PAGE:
Burger King faces lawsuit over size of Whopper

The fast food chain is contesting a claim of false advertising in the US

A Burger King Whopper burger in a bun
A lawsuit is claiming Burger King inflated the size of the Whopper in advertising
(Image credit: Justin Sullivan/Getty Images)

Burger King is facing a lawsuit from a group of customers who claim the fast food chain’s advertisements misled them about the size of its burgers.

The 20 US customers who brought the class action lawsuit say the pictures used by Burger King present ingredients that “overflow over the bun”, including its leading Whopper burger, and that it “materially overstates” the size of its burgers on in-store menus.

A US judge in Miami last week rejected Burger King’s attempts to dismiss the case, “paving the way for the arguments to be heard in front of a jury”, said The Telegraph. The plaintiffs are each seeking “at least $5m in damages”, the paper said, arguing that the false advertising is “so blatant” it is a “breach of contract”.

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The customers claim that in Burger King’s advertising the Whopper burger has “increased in size by about 35%” and that the “amount of beef rose by more than 100%” compared to adverts before 2017, said The Times, and that did not correspond to the real-life burger.

US District Judge Roy Altman, who is overseeing the case, dismissed the claim against Burger King’s online and TV advertising, concluding that these “could not reasonably be interpreted as a binding offer”. However, he did say that descriptions and images on in-store advertising and menus “set a higher bar”, added The Times, allowing the claim to go ahead.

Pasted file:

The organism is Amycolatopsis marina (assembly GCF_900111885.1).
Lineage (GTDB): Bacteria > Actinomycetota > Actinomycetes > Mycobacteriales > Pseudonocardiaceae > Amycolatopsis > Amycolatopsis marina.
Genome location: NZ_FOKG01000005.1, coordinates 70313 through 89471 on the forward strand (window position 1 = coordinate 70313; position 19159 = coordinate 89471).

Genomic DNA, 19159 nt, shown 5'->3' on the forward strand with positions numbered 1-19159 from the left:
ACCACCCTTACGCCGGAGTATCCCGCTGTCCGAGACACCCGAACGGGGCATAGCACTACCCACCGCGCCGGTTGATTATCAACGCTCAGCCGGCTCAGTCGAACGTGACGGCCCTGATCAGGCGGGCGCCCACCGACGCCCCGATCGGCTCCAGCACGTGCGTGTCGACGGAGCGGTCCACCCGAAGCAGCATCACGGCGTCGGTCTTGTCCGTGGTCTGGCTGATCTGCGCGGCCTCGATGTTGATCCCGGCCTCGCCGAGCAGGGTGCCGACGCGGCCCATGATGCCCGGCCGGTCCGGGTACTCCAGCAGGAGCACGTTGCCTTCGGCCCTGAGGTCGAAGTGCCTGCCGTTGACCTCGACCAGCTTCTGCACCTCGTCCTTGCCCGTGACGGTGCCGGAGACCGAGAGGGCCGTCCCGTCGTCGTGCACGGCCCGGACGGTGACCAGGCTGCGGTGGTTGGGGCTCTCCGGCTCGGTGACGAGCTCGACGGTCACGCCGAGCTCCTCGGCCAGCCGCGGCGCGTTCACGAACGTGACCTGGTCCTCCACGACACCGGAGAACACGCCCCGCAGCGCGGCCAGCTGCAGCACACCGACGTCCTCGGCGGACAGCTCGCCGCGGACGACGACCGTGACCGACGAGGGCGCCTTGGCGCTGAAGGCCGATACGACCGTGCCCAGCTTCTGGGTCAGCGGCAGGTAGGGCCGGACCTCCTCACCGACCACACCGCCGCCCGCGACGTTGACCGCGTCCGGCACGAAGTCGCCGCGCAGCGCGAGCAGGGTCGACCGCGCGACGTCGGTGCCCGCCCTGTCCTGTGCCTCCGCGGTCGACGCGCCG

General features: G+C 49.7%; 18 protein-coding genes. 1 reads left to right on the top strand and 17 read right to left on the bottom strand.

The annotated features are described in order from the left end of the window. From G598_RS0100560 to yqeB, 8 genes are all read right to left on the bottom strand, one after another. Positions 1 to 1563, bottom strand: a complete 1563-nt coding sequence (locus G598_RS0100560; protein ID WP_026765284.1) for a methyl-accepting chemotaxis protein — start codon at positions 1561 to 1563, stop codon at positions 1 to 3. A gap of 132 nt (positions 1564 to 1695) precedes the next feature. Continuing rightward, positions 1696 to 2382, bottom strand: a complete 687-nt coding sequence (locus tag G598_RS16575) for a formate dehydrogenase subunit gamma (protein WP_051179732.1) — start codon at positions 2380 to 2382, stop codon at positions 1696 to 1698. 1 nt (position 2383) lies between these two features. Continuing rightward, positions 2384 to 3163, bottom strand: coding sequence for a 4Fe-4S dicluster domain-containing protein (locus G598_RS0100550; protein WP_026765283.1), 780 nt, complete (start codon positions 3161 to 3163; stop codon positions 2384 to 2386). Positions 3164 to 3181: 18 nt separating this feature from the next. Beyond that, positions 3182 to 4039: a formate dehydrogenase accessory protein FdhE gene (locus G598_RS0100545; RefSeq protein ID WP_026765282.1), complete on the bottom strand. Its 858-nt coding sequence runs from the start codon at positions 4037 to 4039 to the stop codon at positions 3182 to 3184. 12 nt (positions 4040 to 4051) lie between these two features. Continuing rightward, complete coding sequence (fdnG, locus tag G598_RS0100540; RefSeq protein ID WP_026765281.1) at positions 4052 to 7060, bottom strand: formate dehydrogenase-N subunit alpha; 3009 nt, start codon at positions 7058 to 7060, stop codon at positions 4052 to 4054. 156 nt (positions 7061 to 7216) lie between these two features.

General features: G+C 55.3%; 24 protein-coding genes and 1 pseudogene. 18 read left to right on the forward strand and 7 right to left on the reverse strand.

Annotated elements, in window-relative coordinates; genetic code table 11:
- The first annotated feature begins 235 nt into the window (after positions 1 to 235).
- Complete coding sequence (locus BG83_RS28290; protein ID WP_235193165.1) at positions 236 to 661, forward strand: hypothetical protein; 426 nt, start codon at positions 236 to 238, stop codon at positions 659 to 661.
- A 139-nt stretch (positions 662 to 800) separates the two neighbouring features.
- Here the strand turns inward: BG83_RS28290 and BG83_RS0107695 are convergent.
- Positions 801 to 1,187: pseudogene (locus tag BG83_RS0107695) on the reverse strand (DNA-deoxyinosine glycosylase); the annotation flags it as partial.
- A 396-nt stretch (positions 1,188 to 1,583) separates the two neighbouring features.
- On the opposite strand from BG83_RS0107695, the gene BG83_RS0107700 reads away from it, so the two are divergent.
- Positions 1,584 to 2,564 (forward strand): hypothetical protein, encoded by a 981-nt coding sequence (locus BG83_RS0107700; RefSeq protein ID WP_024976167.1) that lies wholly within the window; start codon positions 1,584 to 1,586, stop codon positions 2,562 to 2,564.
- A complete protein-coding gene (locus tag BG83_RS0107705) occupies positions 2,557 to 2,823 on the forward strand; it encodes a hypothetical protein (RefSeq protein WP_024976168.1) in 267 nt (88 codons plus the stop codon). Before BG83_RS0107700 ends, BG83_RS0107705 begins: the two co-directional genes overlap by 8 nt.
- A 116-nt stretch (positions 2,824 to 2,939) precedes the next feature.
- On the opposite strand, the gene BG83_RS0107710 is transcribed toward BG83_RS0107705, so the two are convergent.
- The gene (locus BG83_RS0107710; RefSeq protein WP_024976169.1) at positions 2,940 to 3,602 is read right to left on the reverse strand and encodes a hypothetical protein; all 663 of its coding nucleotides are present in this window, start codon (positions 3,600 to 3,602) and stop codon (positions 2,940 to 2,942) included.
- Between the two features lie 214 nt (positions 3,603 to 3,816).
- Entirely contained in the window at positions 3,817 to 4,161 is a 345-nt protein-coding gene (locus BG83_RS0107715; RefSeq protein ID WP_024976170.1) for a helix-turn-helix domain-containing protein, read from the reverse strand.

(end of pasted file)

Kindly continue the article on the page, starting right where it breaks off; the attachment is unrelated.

Restaurant Brands International, Burger King’s parent company, is contesting the claim, saying it “wasn’t required” to deliver burgers to customers that look “exactly like the picture”. It said “reasonable customers” did not expect this, and food in adverts had always been “styled to make it look as appetising as possible”.

It is not the only case of this type currently taking place, with other fast food chains McDonald’s and Wendy’s “defending against a similar lawsuit” in a federal court in New York, said the Daily Mail. Taco Bell also faced a suit last month for selling products that “contain only half as much filling as advertised”, the paper said.

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Richard Windsor is a freelance writer for The Week Digital. He began his journalism career writing about politics and sport while studying at the University of Southampton. He then worked across various football publications before specialising in cycling for almost nine years, covering major races including the Tour de France and interviewing some of the sport’s top riders. He led Cycling Weekly’s digital platforms as editor for seven of those years, helping to transform the publication into the UK’s largest cycling website. He now works as a freelance writer, editor and consultant.